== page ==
How will the upcoming election impact the Canberra office market? Steven Flannery

Employment has become a key issue for the ACT office market, with continued public service staff cuts and efficiency pressures resulting in a stagnated leasing market.

Estimates are that 10,000 – 14,000 public service jobs may be cut over the coming years, regardless of which political party comes to power following the September 2013 federal election. Given the concentration of public servants in Canberra, this is likely to have a significant ongoing impact on the local office market.

There is likely to be a short-term, six to 18 months, decline in confidence should the Liberals get elected. However, nationally the property mood will improve given some certainty.

For the vast bulk of public servants nothing will change however, confidence will be eroded until the look and feel of the new Government is established and there is likely to be some churn in our office market next calendar year as departments are re shaped/ badged.

If history is anything to go by, many jobs that are spilled will be replaced with consultant positions that will be handed back to the government. This may take six to 12 months.

Over the past three years the Canberra office market has seen the emergence of a two tier market, with an increasing price gap between A-grade and secondary stock. This is expected to continue as building owners struggle to secure long term tenancies in light of the Commonwealth’s desire to cut spending. This will place downward pressure on WALE’s and impact investor confidence.

The Canberra office market will remain soft. However, some of the new, never occupied office space that was built on-spec at the end of the last supply cycle, in 2010, may be taken up as it complies with the government’s sustainability needs and is ready to occupy.

Demand for new A-grade stock which meets key sustainability indicator targets, such as NABERS ratings, is likely to remain more stable, with rental levels for these properties expected to maintain their current levels.

Incentives will remain a large part of the rental landscape while total vacancies trend above 10%.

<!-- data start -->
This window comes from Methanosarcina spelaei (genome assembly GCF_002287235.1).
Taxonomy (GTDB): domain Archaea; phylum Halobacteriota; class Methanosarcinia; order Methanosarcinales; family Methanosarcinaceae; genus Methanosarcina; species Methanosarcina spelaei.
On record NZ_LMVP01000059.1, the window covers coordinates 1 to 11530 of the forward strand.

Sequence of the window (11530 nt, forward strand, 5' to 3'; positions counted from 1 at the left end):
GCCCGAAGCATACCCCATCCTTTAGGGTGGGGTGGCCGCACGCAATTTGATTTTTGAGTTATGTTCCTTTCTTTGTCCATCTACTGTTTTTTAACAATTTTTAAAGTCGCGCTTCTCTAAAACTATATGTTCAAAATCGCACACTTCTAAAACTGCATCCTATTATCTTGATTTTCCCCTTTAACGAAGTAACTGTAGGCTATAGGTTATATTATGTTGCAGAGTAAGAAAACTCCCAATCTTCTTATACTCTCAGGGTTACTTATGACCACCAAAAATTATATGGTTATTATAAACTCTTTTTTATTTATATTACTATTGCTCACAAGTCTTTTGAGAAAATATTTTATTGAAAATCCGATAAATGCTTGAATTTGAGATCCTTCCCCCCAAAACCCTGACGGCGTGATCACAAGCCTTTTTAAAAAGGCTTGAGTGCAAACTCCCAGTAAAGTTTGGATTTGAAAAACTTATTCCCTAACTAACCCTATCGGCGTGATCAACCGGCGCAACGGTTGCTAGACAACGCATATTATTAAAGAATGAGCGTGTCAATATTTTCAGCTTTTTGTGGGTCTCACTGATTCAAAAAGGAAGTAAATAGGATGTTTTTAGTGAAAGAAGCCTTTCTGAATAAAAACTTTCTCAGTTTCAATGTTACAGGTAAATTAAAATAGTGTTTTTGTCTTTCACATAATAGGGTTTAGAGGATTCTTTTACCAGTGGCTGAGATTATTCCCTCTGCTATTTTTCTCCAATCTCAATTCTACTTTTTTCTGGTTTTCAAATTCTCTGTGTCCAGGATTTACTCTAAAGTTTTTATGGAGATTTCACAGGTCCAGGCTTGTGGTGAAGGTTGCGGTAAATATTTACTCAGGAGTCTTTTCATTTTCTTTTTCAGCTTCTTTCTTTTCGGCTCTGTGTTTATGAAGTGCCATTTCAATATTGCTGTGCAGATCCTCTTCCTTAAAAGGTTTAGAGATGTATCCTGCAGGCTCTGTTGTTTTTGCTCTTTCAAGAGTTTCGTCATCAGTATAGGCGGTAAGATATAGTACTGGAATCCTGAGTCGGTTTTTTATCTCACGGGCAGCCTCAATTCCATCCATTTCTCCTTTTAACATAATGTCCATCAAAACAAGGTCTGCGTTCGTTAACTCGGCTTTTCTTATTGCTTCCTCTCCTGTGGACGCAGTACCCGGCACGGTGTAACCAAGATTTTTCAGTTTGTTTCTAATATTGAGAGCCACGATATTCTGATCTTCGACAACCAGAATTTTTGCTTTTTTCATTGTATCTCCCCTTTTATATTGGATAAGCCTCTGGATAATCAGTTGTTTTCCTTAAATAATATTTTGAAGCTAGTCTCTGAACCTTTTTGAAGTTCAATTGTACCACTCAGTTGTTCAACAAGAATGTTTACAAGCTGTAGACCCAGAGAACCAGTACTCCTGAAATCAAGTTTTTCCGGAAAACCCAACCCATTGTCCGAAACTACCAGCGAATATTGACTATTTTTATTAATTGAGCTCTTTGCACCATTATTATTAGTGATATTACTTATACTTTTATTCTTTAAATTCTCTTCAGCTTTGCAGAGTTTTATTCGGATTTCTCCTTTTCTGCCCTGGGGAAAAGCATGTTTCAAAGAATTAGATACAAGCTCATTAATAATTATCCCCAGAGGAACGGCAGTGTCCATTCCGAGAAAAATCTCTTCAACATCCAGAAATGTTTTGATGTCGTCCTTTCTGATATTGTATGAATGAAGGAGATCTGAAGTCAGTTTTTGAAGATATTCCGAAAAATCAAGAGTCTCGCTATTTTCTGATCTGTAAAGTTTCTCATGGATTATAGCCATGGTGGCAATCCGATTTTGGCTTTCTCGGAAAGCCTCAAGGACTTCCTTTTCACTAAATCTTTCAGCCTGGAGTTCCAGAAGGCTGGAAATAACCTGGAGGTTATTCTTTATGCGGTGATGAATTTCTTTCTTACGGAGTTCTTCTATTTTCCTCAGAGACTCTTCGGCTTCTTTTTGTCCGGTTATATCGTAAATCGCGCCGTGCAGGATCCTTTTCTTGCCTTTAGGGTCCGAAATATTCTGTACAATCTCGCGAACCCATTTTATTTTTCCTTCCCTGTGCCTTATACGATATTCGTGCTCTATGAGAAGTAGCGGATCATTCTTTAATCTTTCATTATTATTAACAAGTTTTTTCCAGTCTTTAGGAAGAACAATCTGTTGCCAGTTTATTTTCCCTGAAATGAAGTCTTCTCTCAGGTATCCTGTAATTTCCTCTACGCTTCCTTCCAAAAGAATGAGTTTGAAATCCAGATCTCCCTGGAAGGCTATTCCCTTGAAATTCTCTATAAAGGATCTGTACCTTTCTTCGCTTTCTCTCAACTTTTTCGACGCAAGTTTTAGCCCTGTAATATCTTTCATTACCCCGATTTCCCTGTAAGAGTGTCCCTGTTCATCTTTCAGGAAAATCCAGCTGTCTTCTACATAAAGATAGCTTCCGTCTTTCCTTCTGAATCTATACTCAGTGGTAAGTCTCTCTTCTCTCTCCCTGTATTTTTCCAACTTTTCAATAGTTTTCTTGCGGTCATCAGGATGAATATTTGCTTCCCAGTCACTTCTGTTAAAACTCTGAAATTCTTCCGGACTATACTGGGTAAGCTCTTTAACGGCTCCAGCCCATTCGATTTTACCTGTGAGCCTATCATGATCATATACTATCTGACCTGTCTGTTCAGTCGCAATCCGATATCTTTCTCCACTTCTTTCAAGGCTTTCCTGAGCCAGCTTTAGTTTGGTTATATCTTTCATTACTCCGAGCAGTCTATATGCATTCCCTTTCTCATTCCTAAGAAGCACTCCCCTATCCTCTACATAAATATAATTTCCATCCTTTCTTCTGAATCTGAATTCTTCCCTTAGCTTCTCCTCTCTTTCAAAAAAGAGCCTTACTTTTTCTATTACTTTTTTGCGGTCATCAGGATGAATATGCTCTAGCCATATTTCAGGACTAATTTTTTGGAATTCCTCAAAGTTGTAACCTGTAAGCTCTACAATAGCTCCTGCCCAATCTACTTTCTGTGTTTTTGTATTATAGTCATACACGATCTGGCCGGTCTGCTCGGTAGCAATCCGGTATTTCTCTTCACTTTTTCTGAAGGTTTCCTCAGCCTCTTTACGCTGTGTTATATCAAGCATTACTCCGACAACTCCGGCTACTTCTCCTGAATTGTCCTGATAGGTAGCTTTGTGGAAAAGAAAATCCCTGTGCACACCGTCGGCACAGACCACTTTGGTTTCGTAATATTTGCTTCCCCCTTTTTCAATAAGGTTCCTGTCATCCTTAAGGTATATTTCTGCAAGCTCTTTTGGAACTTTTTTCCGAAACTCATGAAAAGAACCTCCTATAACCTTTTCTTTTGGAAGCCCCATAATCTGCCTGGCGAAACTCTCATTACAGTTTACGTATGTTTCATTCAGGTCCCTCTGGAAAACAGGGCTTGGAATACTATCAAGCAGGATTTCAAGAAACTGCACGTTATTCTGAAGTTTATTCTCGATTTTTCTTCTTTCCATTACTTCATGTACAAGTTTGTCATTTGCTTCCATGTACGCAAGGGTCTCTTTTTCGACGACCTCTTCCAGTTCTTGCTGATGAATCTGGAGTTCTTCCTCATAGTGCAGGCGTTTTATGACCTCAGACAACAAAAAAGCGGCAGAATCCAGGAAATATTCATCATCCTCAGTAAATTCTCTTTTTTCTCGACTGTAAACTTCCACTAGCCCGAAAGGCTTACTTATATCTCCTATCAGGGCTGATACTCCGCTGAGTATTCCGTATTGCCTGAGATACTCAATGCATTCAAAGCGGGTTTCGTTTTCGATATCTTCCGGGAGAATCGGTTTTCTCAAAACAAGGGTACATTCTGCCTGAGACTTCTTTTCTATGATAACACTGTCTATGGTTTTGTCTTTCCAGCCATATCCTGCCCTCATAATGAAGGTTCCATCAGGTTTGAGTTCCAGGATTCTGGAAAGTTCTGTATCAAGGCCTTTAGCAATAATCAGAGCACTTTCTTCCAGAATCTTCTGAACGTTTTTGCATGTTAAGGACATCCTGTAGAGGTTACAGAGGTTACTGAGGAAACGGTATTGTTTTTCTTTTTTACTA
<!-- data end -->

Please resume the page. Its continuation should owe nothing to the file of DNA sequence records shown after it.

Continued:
We expect that A-grade incentives will remain relatively steady over the next year. However, some further tightening is possible if A-grade vacancy levels fall further. This will have an improved effect on A-grade gross effective rents thereafter. Face rents however, are unlikely to have large upward growth over the next three years.

With the growing importance of NABERS ratings, owners of secondary stock will be faced with a decision of whether to upgrade or try and lease an asset in an environment of high secondary vacancy.

A further setback for these owners is the government’s announcement not to honour the $1 billion tax break for green initiatives (retro fit and refurbish) which was due to commence on the 1st of July 2012. The improvement in the secondary market will strongly lag the A-grade market, and as such incentives will maintain their current high for the medium term. Hence the defined division of this two tier market.

Efficiency savings have become an increasing issue for property owners and developers as Government has increased the efficiency dividends to 1.5% in late 2011 to aid in reducing costs to meet surplus. Further cuts are likely in the lead up the federal election in September 2013 and particularly afterwards, regardless of which party takes office.

These factors have led to a lack of demand for new space by the public sector and an increased appetite for fitted out premises and cheaper accommodation alternatives.

A lack of supply over the next 12 to 24 months, combined with an environment which is unlikely to facilitate any speculated stock in the near future, are considered to see the vacancy rate trend above 10% for the short term, before contracting slightly.

The airport is an anomaly in the Canberra market as a significant amount of space has been built over recent years and has not yet been occupied.

In regards to A-grade and B+ stock, rents are expected to remain stable however secondary space will continue to be challenging.

The local government needs to reset policy settings to provide a better framework for the refurbishment of conversion of older stock address this issue.

Investment activity in the Canberra Office market is likely to be limited for better quality assets as Insto and REIT’s look elsewhere for the short to medium term however the recent sale $151.7 m which should put some confidence back into Canberra’s A-grade asset market.

Steven Flannery is valuations director for Knight Frank, Canberra



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